§ A lead role in tutorial teaching for those undertaking the BA Honours school in Theology in the University of Oxford, especially those from within the Hall. This will involve tutoring in the following papers:
- the Gospels and Jesus
- Pauline literature
§ Delivering lectures and other involvement within the Faculty of Theology of the University, including the potential supervision of research students
§ Teaching within Wycliffe Hall (alongside the other New Testament lecturer, the Revd Dr Peter Walker), the New Testament syllabus for the University of Oxford Bachelor of Theology and other ministry courses. This is likely to include contributions in the following areas:
- Jesus and the gospels, including their reliability;
- New Testament books, including Matthew, John, Romans, 1 Corinthians;
- Other New Testament books or topics either as part of the syllabus or the wider bible teaching programme of the Hall (eg in ‘Bible themed weeks’ or ‘Integrated Study Weeks’).
2 Research: research, writing, reading and publication in areas of expertise.
3 Other responsibilities
§ Being a member of the college Academic team (as part of the management structure of the Hall).
§ Leading a college fellowship group, including report writing.
§ Leading a preaching group and associated responsibilities.
· To contribute, as requested, to teaching on the Hall’s evening Diploma course.
§ Other administrative and wider college responsibilities as directed by the Principal
Person & Skills Specification
We are looking for someone with significant ability in teaching and research, and with a passion for the gospel of Jesus Christ. A postgraduate qualification (probably at doctoral level) is essential and experience of university level teaching an advantage. The candidate should be able to enthuse and inspire students for the gospel and its teaching.
The successful applicant:
- will be committed to the Evangelical ethos of the college and be able to relate sympathetically to students from a wide variety of church backgrounds, including charismatic, open and conservative evangelicals;
- will have a clear belief and commitment to the authority of Scripture and the transforming power of the Word of God;
- will have a biblical understanding of ministry consonant with the Trust Deed of Wycliffe Hall;
- will be able to encourage and enthuse students for leadership, mission and ministry;
- will be prepared actively to support the training of women and men together for leadership in the church;
- will be gifted in the areas of New Testament teaching;
- will be theologically well-qualified and have a higher degree (probably a doctorate);
- will be able to bring the skills of theological and biblical reflection upon practice;
- must be able to teach students clearly and sympathetically and to enthuse them.
There is a Genuine Occupational Requirement (GOR) that the postholder is a Christian man or woman, being in full sympathy with the ethos and aims of Wycliffe Hall. Regulation 7(2)a of the Employment Equality (Religion or Belief) Regulations 2003 applies.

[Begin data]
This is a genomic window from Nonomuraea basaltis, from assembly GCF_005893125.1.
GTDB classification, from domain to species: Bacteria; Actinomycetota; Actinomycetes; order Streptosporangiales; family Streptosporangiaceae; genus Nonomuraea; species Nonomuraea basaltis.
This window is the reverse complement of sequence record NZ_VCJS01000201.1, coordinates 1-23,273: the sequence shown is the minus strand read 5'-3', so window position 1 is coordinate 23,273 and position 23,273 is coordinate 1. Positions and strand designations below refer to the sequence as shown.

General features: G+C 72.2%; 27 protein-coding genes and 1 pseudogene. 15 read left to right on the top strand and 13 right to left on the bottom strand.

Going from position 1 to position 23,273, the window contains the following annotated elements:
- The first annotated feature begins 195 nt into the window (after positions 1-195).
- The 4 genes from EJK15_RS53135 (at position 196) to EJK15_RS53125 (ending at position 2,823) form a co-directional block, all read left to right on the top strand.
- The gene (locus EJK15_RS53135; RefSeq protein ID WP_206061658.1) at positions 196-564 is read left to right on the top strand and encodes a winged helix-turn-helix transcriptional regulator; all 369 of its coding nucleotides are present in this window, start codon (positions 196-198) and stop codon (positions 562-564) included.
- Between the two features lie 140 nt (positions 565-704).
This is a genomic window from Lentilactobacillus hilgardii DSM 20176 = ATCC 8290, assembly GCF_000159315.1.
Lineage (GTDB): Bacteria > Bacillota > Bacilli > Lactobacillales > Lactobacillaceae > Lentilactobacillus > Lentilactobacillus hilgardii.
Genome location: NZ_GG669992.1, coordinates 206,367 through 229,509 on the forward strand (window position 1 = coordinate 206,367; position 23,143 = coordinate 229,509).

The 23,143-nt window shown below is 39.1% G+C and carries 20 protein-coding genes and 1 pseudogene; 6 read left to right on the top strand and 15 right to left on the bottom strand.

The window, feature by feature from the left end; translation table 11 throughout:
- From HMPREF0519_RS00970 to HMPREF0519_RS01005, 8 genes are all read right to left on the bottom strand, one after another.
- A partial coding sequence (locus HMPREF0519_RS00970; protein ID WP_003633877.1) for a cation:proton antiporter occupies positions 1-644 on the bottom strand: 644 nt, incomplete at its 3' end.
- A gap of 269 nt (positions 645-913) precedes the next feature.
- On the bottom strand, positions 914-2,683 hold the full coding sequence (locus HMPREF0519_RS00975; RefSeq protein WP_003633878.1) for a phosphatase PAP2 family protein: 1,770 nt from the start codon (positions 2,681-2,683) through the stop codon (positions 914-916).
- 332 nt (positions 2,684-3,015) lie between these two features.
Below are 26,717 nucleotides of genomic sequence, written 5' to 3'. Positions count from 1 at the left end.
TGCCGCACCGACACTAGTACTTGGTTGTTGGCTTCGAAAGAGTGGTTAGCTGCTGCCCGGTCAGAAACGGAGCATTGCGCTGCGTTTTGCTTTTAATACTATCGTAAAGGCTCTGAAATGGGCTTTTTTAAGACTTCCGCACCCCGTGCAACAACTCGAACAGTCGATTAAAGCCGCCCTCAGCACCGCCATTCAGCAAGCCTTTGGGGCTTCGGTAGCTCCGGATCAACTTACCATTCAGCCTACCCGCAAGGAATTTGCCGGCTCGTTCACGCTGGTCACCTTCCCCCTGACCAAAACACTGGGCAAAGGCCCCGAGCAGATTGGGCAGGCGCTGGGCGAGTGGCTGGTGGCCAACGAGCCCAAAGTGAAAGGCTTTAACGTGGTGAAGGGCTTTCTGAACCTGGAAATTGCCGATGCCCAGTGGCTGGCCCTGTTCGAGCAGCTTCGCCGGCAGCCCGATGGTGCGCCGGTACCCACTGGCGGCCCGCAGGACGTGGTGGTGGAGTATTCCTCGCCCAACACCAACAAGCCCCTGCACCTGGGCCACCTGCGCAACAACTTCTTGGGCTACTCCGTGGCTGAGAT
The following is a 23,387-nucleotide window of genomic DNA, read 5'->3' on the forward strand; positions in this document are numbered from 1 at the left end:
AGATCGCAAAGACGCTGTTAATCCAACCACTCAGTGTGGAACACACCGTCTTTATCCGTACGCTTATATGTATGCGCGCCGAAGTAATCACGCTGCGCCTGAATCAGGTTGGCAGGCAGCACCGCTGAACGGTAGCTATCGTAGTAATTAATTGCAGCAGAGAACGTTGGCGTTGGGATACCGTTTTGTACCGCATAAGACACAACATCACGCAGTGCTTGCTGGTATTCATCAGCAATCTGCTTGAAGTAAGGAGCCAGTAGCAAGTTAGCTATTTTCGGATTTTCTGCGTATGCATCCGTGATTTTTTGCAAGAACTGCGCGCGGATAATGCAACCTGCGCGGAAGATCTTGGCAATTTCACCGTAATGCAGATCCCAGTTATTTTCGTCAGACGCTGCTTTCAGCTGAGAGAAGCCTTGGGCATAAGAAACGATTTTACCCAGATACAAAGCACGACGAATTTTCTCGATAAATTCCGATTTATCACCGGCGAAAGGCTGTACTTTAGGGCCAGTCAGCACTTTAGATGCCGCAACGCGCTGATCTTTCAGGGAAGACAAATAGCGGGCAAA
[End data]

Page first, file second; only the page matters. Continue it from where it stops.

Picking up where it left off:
Enhanced CRB disclosure is required.
All tutors, prior to formal appointment, will be required to sign a declaration approving the objects and principles upon which Wycliffe Hall was founded and to uphold them.
This post is offered subject to the satisfactory completion of a 6-month probationary period and the capability and disciplinary provisions set out in the employee handbook. The salary is provided on Wycliffe’s scale (linked to both the Lichfield Scale and the University of Oxford) and will be £24,697 (as at 1 April 2007) plus housing (either a college provided property or an allowance of up to £15,000 per annum).
In addition, in the case of an ordained person, the employee will be a member of the Church of England Pension Scheme, and the college will be the responsible body for contributions. In the case of a lay appointee, an amount equal to 20% of the stipend would be payable to a private pension scheme. However, arrangements can be made for the pension to be taken as part of the salary.
30 days per year, in accordance with the College Holiday Policy, in addition to public holidays, which if these fall during college term, shall be taken at an agreed time during vacations.
Currently tutors are provided with study leave of 3 months in a four-year period.
A book grant of £563 per annum is provided.
Meals in college
The appointee will be entitled to free college meals except when the kitchen is closed.
The job description is correct as at 7 June 2007. It will, however, be discussed between the appointee and the Principal of Wycliffe Hall, and may be amended from time-to-time, following such consultation, to reflect developments in or changes to the job.
To apply for this post, please send the following
1) A full CV.
2) A personal statement explaining your vision for this position and the experience you have which might qualify you for this post.
3) The names and addresses of TWO referees.
4) A covering letter.
Please note that we are unable to accept applications by email.
§ Applications are to arrive by 28 June 2007.